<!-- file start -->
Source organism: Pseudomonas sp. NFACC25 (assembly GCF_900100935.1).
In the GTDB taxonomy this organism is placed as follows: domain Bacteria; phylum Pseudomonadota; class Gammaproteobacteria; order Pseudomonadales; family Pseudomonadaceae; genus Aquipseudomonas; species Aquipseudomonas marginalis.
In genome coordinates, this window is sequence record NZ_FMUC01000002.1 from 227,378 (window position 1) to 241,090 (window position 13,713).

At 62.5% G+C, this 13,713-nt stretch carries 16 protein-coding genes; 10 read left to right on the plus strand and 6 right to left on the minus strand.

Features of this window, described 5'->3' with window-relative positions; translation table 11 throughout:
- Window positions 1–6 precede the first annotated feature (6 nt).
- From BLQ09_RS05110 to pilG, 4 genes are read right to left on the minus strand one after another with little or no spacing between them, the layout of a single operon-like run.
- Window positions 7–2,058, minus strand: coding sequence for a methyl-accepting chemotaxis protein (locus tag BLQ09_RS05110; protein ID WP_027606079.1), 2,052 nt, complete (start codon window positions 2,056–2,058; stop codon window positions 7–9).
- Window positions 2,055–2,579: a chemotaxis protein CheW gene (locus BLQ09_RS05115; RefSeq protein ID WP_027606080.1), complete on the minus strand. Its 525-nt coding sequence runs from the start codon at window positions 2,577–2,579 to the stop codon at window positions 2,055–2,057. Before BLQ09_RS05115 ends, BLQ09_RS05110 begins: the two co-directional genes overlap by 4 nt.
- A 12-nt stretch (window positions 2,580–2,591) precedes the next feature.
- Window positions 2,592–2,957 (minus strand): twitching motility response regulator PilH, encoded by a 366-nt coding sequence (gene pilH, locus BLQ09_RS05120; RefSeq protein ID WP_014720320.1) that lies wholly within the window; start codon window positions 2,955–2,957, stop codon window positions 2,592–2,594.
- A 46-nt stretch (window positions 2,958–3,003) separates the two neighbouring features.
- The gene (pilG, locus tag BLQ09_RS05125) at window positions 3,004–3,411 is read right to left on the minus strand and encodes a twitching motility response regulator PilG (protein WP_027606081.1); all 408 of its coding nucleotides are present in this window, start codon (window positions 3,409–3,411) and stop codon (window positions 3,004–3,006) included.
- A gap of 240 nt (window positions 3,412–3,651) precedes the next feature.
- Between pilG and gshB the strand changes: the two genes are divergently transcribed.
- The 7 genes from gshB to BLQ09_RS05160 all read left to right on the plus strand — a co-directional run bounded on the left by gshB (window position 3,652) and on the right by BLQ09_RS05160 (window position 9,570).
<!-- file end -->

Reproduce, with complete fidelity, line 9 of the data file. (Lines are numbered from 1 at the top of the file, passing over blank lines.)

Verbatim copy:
- Window positions 2,055–2,579: a chemotaxis protein CheW gene (locus BLQ09_RS05115; RefSeq protein ID WP_027606080.1), complete on the minus strand. Its 525-nt coding sequence runs from the start codon at window positions 2,577–2,579 to the stop codon at window positions 2,055–2,057. Before BLQ09_RS05115 ends, BLQ09_RS05110 begins: the two co-directional genes overlap by 4 nt.